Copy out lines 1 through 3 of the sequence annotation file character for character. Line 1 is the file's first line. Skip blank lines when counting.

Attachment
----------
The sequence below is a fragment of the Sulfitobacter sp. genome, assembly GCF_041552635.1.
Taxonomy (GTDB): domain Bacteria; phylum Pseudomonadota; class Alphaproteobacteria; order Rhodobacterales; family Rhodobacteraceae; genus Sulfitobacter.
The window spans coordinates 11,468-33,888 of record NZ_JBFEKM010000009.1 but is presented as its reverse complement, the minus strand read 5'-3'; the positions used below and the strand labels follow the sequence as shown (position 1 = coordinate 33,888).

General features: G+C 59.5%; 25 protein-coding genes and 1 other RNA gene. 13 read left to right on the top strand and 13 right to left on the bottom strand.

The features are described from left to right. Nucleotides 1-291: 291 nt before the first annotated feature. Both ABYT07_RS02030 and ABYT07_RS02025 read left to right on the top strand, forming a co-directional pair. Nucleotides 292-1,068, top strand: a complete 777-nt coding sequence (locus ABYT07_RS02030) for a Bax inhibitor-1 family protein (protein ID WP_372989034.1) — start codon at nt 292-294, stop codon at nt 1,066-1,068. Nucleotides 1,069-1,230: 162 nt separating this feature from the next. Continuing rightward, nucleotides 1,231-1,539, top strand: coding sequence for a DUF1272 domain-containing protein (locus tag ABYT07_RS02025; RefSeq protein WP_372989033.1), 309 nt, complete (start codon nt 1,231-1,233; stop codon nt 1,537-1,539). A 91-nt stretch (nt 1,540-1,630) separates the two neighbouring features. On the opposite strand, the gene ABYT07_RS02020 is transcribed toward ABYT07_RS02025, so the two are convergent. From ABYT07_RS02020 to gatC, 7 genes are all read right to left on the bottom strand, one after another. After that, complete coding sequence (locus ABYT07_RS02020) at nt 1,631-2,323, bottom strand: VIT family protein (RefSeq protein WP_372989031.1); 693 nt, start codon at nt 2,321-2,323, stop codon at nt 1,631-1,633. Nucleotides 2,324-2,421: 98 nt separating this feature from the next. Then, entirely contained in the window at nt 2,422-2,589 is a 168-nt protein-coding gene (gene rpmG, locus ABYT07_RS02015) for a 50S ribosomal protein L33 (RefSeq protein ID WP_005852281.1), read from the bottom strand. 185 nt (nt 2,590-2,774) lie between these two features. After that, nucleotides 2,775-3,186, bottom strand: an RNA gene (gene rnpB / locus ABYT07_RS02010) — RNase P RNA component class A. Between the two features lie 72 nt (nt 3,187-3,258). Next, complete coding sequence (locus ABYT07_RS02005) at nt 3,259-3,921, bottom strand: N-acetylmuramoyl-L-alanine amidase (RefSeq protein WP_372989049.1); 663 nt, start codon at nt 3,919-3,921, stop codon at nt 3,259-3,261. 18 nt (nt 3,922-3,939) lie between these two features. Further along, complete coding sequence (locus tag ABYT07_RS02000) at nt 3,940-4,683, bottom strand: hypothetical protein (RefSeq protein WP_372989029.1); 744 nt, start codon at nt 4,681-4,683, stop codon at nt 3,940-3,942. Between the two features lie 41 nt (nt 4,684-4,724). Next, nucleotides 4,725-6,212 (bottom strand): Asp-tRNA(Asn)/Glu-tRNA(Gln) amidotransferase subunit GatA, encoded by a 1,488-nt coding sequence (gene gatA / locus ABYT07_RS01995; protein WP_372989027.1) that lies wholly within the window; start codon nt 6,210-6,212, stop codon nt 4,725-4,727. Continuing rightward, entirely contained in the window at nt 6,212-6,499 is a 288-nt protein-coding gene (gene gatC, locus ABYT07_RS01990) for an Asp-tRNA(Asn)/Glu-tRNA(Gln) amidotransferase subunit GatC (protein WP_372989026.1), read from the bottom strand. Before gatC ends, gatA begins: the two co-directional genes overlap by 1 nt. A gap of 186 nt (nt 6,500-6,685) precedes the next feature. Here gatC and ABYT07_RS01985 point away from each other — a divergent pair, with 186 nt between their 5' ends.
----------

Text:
The sequence below is a fragment of the Sulfitobacter sp. genome, assembly GCF_041552635.1.
Taxonomy (GTDB): domain Bacteria; phylum Pseudomonadota; class Alphaproteobacteria; order Rhodobacterales; family Rhodobacteraceae; genus Sulfitobacter.
The window spans coordinates 11,468-33,888 of record NZ_JBFEKM010000009.1 but is presented as its reverse complement, the minus strand read 5'-3'; the positions used below and the strand labels follow the sequence as shown (position 1 = coordinate 33,888).